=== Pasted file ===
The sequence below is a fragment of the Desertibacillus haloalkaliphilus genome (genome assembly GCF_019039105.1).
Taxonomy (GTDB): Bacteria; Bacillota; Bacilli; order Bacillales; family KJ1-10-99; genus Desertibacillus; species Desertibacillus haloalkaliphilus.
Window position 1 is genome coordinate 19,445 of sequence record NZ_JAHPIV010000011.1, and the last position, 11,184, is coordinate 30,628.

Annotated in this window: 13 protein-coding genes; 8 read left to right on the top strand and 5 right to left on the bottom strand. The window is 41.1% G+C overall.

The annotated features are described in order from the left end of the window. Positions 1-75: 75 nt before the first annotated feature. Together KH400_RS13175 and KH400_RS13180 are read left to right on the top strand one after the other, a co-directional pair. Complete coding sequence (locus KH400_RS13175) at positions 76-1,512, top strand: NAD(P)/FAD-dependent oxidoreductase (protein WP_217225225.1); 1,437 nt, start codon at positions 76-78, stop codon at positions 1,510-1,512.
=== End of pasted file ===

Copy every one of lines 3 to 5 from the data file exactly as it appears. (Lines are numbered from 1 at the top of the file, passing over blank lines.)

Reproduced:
Window position 1 is genome coordinate 19,445 of sequence record NZ_JAHPIV010000011.1, and the last position, 11,184, is coordinate 30,628.

Annotated in this window: 13 protein-coding genes; 8 read left to right on the top strand and 5 right to left on the bottom strand. The window is 41.1% G+C overall.

The annotated features are described in order from the left end of the window. Positions 1-75: 75 nt before the first annotated feature. Together KH400_RS13175 and KH400_RS13180 are read left to right on the top strand one after the other, a co-directional pair. Complete coding sequence (locus KH400_RS13175) at positions 76-1,512, top strand: NAD(P)/FAD-dependent oxidoreductase (protein WP_217225225.1); 1,437 nt, start codon at positions 76-78, stop codon at positions 1,510-1,512.